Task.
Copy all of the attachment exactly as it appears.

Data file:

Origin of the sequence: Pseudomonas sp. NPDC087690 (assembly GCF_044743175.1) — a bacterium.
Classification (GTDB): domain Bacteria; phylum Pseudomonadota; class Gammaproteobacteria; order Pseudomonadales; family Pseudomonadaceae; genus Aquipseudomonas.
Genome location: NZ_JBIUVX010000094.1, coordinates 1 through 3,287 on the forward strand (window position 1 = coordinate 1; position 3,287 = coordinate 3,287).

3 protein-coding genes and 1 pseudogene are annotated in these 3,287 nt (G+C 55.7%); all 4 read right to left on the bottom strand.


Origin of the sequence: Pseudomonas sp. NPDC087690 (assembly GCF_044743175.1) — a bacterium.
Classification (GTDB): domain Bacteria; phylum Pseudomonadota; class Gammaproteobacteria; order Pseudomonadales; family Pseudomonadaceae; genus Aquipseudomonas.
Genome location: NZ_JBIUVX010000094.1, coordinates 1 through 3,287 on the forward strand (window position 1 = coordinate 1; position 3,287 = coordinate 3,287).

3 protein-coding genes and 1 pseudogene are annotated in these 3,287 nt (G+C 55.7%); all 4 read right to left on the bottom strand.